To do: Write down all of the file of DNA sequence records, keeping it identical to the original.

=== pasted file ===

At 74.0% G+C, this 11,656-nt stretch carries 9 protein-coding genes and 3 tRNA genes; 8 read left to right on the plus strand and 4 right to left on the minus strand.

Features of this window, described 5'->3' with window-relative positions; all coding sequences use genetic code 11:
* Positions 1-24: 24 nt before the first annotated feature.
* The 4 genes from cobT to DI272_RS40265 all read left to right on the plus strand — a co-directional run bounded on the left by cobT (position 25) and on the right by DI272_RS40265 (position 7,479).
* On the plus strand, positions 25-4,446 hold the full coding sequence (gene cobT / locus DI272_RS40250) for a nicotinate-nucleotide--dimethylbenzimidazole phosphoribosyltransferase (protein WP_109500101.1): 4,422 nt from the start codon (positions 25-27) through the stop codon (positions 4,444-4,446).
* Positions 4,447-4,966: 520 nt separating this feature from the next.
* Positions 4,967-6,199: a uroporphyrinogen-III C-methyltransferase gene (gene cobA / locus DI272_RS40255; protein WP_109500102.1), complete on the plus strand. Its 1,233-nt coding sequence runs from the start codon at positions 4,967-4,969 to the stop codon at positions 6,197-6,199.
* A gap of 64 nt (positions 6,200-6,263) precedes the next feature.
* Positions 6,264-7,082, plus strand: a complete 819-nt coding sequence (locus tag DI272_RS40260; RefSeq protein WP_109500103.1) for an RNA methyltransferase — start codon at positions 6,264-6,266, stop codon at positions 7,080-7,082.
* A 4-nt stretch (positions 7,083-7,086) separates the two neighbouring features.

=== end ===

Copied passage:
At 74.0% G+C, this 11,656-nt stretch carries 9 protein-coding genes and 3 tRNA genes; 8 read left to right on the plus strand and 4 right to left on the minus strand.

Features of this window, described 5'->3' with window-relative positions; all coding sequences use genetic code 11:
* Positions 1-24: 24 nt before the first annotated feature.
* The 4 genes from cobT to DI272_RS40265 all read left to right on the plus strand — a co-directional run bounded on the left by cobT (position 25) and on the right by DI272_RS40265 (position 7,479).
* On the plus strand, positions 25-4,446 hold the full coding sequence (gene cobT / locus DI272_RS40250) for a nicotinate-nucleotide--dimethylbenzimidazole phosphoribosyltransferase (protein WP_109500101.1): 4,422 nt from the start codon (positions 25-27) through the stop codon (positions 4,444-4,446).
* Positions 4,447-4,966: 520 nt separating this feature from the next.
* Positions 4,967-6,199: a uroporphyrinogen-III C-methyltransferase gene (gene cobA / locus DI272_RS40255; protein WP_109500102.1), complete on the plus strand. Its 1,233-nt coding sequence runs from the start codon at positions 4,967-4,969 to the stop codon at positions 6,197-6,199.
* A gap of 64 nt (positions 6,200-6,263) precedes the next feature.
* Positions 6,264-7,082, plus strand: a complete 819-nt coding sequence (locus tag DI272_RS40260; RefSeq protein WP_109500103.1) for an RNA methyltransferase — start codon at positions 6,264-6,266, stop codon at positions 7,080-7,082.
* A 4-nt stretch (positions 7,083-7,086) separates the two neighbouring features.